devotion 10 – 5- 14

Good Morning!There is just a tiny bit of coolness in the air this morning!! Celebrate – Fall in the Keys!!

1 Peter 1.17-21

17 If you invoke as Father the one who judges all people impartially according to their deeds, live in reverent fear during the time of your exile. 18You know that you were ransomed from the futile ways inherited from your ancestors, not with perishable things like silver or gold, 19but with the precious blood of Christ, like that of a lamb without defect or blemish. 20He was destined before the foundation of the world, but was revealed at the end of the ages for your sake. 21Through him you have come to trust in God, who raised him from the dead and gave him glory, so that your faith and hope are set on God.

The author goes on – if his readers there in the Roman provinces of Cappadocia, Asia, and Bithynia (or if I or you today) call on God the Father of all, they / we should be aware that God is the judge of all of us, and that he judges all people without partiality, not according to who they are – the color of their skin or the denomination where they worship or the nation where they live or their gender or their age or any of a myriad of things that we today tend to judge people on – or whether they grew up in a Roman province or in Jerusalem in Peter’s day; but according to their deeds. The way we live shows our heart, our love for God and neighbor. As John Wesley said, the fruit of our salvation, or our love of God, is the good deeds which we do. Remember, this is not to say that by doing good deeds we buy our way into God’s favor, but the opposite, our love of God, the sense that we are loved by him, results in the fruit of kindness and love to others, results in growing more like Jesus, in being holy.

And so, if we call on this God, we should have a reverent fear of God – this is not to say that we are frightened, cowering, seeing God’s judgment as a terrible thing, but that we are reverent of God, aware of the awesomeness of God. The author says that those to whom he writes should have this fear during their time of exile – he could be speaking of their exile from their homes following the destruction of Jerusalem – or he could be speaking theologically, of the exile of believers waiting for their return to their true home with Christ.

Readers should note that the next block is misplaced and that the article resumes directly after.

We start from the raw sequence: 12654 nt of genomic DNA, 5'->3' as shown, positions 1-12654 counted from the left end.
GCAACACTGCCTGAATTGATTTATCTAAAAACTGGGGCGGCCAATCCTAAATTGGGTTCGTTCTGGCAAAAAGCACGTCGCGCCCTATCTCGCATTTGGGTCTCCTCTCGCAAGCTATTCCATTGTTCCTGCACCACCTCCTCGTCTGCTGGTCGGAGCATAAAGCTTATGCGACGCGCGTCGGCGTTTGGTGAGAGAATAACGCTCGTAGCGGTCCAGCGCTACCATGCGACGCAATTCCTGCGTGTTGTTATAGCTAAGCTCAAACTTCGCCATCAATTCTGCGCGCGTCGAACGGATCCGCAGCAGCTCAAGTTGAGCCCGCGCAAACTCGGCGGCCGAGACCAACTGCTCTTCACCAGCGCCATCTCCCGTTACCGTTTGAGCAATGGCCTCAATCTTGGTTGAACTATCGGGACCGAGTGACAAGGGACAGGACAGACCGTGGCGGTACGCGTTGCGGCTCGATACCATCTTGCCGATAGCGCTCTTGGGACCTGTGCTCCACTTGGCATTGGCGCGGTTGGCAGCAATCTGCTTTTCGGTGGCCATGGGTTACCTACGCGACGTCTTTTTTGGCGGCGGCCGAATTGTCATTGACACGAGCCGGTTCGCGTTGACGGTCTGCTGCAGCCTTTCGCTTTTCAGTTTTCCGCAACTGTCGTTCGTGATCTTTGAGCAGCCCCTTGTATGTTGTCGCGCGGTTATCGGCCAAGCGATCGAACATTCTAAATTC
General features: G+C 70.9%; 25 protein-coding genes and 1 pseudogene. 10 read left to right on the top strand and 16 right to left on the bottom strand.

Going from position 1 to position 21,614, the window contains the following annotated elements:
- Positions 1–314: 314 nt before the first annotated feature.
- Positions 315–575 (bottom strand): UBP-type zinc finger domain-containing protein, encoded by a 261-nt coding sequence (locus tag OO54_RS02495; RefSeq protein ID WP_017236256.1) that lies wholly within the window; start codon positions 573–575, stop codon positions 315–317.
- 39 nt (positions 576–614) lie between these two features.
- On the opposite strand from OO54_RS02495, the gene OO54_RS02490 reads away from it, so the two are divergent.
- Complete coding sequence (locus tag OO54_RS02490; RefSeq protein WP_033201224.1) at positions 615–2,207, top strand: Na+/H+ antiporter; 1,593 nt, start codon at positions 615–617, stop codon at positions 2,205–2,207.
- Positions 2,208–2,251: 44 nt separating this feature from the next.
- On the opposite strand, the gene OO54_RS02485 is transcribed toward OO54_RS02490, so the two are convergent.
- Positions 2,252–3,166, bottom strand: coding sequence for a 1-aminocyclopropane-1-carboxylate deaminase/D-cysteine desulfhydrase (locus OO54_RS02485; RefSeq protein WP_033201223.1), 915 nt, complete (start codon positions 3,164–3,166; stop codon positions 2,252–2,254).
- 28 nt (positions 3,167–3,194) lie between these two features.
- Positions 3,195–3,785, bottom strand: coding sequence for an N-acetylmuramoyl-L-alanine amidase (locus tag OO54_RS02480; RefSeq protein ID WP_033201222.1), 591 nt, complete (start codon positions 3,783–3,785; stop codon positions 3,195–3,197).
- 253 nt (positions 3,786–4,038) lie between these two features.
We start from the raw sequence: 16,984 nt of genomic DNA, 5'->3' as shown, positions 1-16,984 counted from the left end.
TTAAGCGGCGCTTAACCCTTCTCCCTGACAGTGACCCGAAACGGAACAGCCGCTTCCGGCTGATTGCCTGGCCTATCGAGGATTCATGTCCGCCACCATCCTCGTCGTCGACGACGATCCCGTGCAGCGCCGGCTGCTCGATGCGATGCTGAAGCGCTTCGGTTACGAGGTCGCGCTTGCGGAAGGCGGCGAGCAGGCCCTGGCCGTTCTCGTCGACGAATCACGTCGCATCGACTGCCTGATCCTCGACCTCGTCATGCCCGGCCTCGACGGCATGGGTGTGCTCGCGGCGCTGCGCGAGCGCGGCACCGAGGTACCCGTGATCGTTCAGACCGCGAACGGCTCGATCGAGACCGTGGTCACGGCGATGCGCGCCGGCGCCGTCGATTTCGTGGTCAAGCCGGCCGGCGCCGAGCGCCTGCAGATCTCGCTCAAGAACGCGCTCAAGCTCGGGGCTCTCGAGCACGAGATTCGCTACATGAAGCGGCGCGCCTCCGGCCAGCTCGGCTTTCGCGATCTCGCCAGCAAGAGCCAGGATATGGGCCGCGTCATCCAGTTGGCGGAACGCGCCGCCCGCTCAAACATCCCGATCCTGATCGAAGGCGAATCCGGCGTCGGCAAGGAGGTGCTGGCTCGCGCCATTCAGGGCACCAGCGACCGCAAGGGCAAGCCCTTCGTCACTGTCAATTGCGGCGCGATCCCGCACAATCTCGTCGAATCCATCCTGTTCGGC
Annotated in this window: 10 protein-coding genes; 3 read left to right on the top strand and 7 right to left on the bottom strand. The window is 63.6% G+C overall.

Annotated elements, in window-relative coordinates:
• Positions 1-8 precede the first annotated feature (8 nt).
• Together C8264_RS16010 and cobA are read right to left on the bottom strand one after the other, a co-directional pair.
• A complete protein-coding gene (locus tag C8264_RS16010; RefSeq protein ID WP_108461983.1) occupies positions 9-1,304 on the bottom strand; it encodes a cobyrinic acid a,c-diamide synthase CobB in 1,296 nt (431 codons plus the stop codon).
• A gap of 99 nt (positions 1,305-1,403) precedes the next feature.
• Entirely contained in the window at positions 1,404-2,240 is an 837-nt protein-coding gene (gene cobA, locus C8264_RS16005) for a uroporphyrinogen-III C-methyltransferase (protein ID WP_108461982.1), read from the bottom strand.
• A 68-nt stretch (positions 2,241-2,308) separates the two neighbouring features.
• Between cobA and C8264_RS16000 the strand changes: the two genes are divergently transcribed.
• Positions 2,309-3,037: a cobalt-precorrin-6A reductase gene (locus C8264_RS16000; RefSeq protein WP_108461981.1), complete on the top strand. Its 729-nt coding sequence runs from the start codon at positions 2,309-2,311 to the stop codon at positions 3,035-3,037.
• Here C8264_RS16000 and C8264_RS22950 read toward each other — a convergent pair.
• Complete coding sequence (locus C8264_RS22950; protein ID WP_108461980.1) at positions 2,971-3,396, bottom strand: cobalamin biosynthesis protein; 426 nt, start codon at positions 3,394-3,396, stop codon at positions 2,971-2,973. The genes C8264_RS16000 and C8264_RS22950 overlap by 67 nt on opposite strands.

Now the author reminds them that this waiting is not in vain – that they / we are already ransomed – someone has already paid the enemy to free us, and paid, not with silver or gold, but with his life, given for us on the cross. The enemy here is the futile ways in which they/we lived before knowing Christ. The coming of Christ, and his sacrifice for us, was not a last minute thought by God, not an act of desperation, but a part of his plan since the beginning of time, a plan that was only just revealed to the people of the first century, which the author believes to be near the end time.

It is through Jesus that they / we have come to trust in God, to renew relationship with God – it was God who raised Jesus from the dead and shared his glory with Christ. And now, through Jesus, our faith and hope return to God and are in God.

Have you read through 1 Peter before? I have read it many times, and had never stopped to ponder these things – I am blown away here by the depth of the theology we are encountering. This is why we are moving so slowly; every sentence contains concepts to be reviewed, discussed, and understood! I would love to hear from some of you – what you are thinking!

Leave a Reply